EGGs and NEGGs

A core principle we were taught at Morningside Academy’s Summer School Institute: whenever you introduce a concept, you must always provide not only examples, but nonexamples, as well, especially what Kent Johnson called “close-in nonexamples.

A close-in nonexample is close but no cigar

That’s what gasstation does herewhen he points out that a lot of people, having learned that colons introduce lists:

So that in the nature of man we find three principle causes of quarrel: first, competition; secondly, diffidence, thirdly, glory. The first maketh men invade for gain; the second for safety; and the third, for reputation.

Thomas Hobbes

. . . proceed to put colons before every list:

So that in the nature of man we find: first, competition; secondly, diffidence, thirdly, glory. The first maketh men invade for gain; the second for safety; and the third, for reputation.

In other words:

I went to the store and I bought supplies for breakfast: eggs, bacon, juice. (RIGHT)

I went to the store and I bought: eggs, bacon, juice. (WRONG)

Gasstation solves the how-to-teach-it-fast issue by simply telling people not to put a colon after a verb. 


I think this approach would work when teachers crash-tutor standardized language tests. The challenge, tutoring ACT & SAT English, is that you’re trying to cram a not-insignificant amount of material into a student’s head in a very short period of time.

The material itself is easy, but learning it via brute memorization in 6 weeks’ time is not. 

Don’t put a colon after a verb is exactly the kind of super-short, super-efficient rule a student can pick up quickly and hold on to. No need to get into “completers” and direct objects and all the rest of it.

Just: no colons after verbs.

I like!

gasstationwithoutpumps on colons (and a link to his book)

7.12.2 Colons

Colons are also frequently misused, generally by inserting them where no punctuation at all would be best.

The colon is normally used between a noun phrase and a restatement of the noun phrase. A common noun phrase before a colon is the following—consider the following: thing one, thing two, and thing three. This usage is so common that a lot of people try to put colons before every list, which is simply wrong. Note that having the list displayed as bullet points doesn’t change any of the punctuation rules. There are no colons unless you are separating a noun phrase from its restatement.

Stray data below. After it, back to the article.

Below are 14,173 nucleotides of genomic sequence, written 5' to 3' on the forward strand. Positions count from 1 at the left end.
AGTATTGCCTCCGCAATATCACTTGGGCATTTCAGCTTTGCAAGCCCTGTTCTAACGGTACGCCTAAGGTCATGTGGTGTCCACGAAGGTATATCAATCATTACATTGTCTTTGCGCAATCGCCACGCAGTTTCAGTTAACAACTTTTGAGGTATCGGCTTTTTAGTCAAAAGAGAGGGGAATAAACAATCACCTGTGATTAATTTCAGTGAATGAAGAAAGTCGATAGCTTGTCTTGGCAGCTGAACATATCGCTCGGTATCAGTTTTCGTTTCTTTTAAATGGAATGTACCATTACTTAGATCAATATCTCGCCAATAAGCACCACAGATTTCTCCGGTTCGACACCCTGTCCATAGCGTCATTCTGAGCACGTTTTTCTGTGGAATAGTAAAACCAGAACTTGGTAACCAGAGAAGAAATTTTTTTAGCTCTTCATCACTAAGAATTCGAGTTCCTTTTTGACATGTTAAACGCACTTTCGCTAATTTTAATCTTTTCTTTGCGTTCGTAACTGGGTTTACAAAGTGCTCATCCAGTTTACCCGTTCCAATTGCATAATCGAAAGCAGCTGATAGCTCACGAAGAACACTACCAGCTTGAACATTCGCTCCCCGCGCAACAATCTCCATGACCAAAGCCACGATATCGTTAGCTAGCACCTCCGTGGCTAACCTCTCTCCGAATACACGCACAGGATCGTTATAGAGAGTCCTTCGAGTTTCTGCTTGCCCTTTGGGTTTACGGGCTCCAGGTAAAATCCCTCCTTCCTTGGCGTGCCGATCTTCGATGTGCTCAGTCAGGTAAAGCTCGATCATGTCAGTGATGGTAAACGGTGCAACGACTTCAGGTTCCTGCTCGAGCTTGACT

OK: . . . include the following: a resistor, a capacitor, and a transistor.
No colon: . . . include a resistor, a capacitor, and a transistor.

Don’t use a colon between a verb and its object, nor between a preposition and its object, even if the object is a displayed list or a math formula.


The book is on electronics, but there is a chapter on writing design reports. That chapter is available in the free sample chapters . . . 

I’ll be updating the book soon (probably December, before the winter courses start in January). People who buy the book get notified of the updates, which are free to purchasers.


A colon test

I need to follow up on the SAT question I brought up the other day, but first: colons.


I see I’ve just broken the colon rule I was trying to explain to my student last night. 

Oh, well. You’re supposed to break the colon rule, writing blog posts. 

Anyway, last night’s question:

And protect them she did: When workers went on strike, Jones secured food donations and temporary living arrangements. 

G. protections, to name a few, included:
H. she defined protection as:
J. she did this by:

ACT Test 1572CPRE – English Test

The correct answer was F, no change. My student chose J.

I was trying to explain why “J” was wrong . . . and I couldn’t for the life of me remember the terrific colon-use passage I came across just a year ago.

Colon usage is yet another area where, before I began teaching composition, I had essentially zero conscious knowledge. I used colons, but I didn’t know why I did why did. All I knew about colons was that sometimes they sounded right and sometimes they didn’t. 

Such is the nature of basal ganglia learning. You don’t know what you know.

About a year ago I found a terrific explanation of colon whys and wherefores, which I have now not only forgotten but misplaced to boot.

So last night I handled the issue by saying that the clause before the colon in my student’s new sentence lacked its “completer.”

WITHOUT COMPLETER: And she did this by:

WITH COMPLETER: And she did this by taking care of their needs:

Sidebar: The idea of a “completer” seems to work well with students who’ve never been taught grammar. 

All of my students have heard of subjects and predicates, and when you formulate subject-predicate as subject-predicate-completer, they get it immediately. In class, I use Martha Kolln’s ur-sentences (I think these are Kolln’s) to wake this knowledge up in their minds:

The ur-sentences:

Something does something. Rex chased the cat.
Something is something. Rex is sleepy.

That second something is the completer:

Subject | Finite verb | Completer

I give them an intransitive sentence, too, for good measure:
Something does.  Rex growls.

Last night I told my student that if the clause he’s put before a colon needs a completer, it has to have it. You can’t lop off the completer and install a colon in its place.

I think that’s right, but I remember the explanation I’ve lost track of as being more satisfying than that.

Punctuation Made Simple

Looking around the web for something better, I found this, at Punctuation Made Simple: